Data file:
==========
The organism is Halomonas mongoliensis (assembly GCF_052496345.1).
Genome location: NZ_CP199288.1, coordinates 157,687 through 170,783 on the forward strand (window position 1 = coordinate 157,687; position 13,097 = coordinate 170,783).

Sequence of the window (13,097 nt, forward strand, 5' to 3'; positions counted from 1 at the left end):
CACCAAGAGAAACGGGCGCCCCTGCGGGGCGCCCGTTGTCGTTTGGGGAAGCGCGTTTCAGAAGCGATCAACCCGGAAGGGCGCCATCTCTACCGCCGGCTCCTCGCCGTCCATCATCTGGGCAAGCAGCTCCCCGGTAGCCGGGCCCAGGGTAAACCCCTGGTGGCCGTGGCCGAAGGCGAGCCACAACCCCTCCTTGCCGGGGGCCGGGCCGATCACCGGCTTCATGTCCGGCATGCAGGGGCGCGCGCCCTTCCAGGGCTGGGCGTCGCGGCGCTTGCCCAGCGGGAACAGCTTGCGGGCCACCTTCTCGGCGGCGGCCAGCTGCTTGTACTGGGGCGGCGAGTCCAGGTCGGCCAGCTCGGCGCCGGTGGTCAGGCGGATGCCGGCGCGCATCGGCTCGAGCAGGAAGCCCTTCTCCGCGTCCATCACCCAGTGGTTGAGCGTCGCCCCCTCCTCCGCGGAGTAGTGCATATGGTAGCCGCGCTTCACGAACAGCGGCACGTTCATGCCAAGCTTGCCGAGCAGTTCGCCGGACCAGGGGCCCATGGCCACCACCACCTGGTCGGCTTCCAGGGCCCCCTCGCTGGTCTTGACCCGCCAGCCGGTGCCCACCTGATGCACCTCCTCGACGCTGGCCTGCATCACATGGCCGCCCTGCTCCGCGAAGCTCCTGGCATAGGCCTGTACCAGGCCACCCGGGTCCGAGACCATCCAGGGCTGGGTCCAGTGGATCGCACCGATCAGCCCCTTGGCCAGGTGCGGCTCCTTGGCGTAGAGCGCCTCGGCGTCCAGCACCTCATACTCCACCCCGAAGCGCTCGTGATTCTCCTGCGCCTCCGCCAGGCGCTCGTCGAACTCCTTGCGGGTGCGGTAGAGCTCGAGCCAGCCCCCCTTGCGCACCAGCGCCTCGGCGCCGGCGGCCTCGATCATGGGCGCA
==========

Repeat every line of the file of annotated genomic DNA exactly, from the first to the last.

The organism is Halomonas mongoliensis (assembly GCF_052496345.1).
Genome location: NZ_CP199288.1, coordinates 157,687 through 170,783 on the forward strand (window position 1 = coordinate 157,687; position 13,097 = coordinate 170,783).

Sequence of the window (13,097 nt, forward strand, 5' to 3'; positions counted from 1 at the left end):
CACCAAGAGAAACGGGCGCCCCTGCGGGGCGCCCGTTGTCGTTTGGGGAAGCGCGTTTCAGAAGCGATCAACCCGGAAGGGCGCCATCTCTACCGCCGGCTCCTCGCCGTCCATCATCTGGGCAAGCAGCTCCCCGGTAGCCGGGCCCAGGGTAAACCCCTGGTGGCCGTGGCCGAAGGCGAGCCACAACCCCTCCTTGCCGGGGGCCGGGCCGATCACCGGCTTCATGTCCGGCATGCAGGGGCGCGCGCCCTTCCAGGGCTGGGCGTCGCGGCGCTTGCCCAGCGGGAACAGCTTGCGGGCCACCTTCTCGGCGGCGGCCAGCTGCTTGTACTGGGGCGGCGAGTCCAGGTCGGCCAGCTCGGCGCCGGTGGTCAGGCGGATGCCGGCGCGCATCGGCTCGAGCAGGAAGCCCTTCTCCGCGTCCATCACCCAGTGGTTGAGCGTCGCCCCCTCCTCCGCGGAGTAGTGCATATGGTAGCCGCGCTTCACGAACAGCGGCACGTTCATGCCAAGCTTGCCGAGCAGTTCGCCGGACCAGGGGCCCATGGCCACCACCACCTGGTCGGCTTCCAGGGCCCCCTCGCTGGTCTTGACCCGCCAGCCGGTGCCCACCTGATGCACCTCCTCGACGCTGGCCTGCATCACATGGCCGCCCTGCTCCGCGAAGCTCCTGGCATAGGCCTGTACCAGGCCACCCGGGTCCGAGACCATCCAGGGCTGGGTCCAGTGGATCGCACCGATCAGCCCCTTGGCCAGGTGCGGCTCCTTGGCGTAGAGCGCCTCGGCGTCCAGCACCTCATACTCCACCCCGAAGCGCTCGTGATTCTCCTGCGCCTCCGCCAGGCGCTCGTCGAACTCCTTGCGGGTGCGGTAGAGCTCGAGCCAGCCCCCCTTGCGCACCAGCGCCTCGGCGCCGGCGGCCTCGATCATGGGCGCA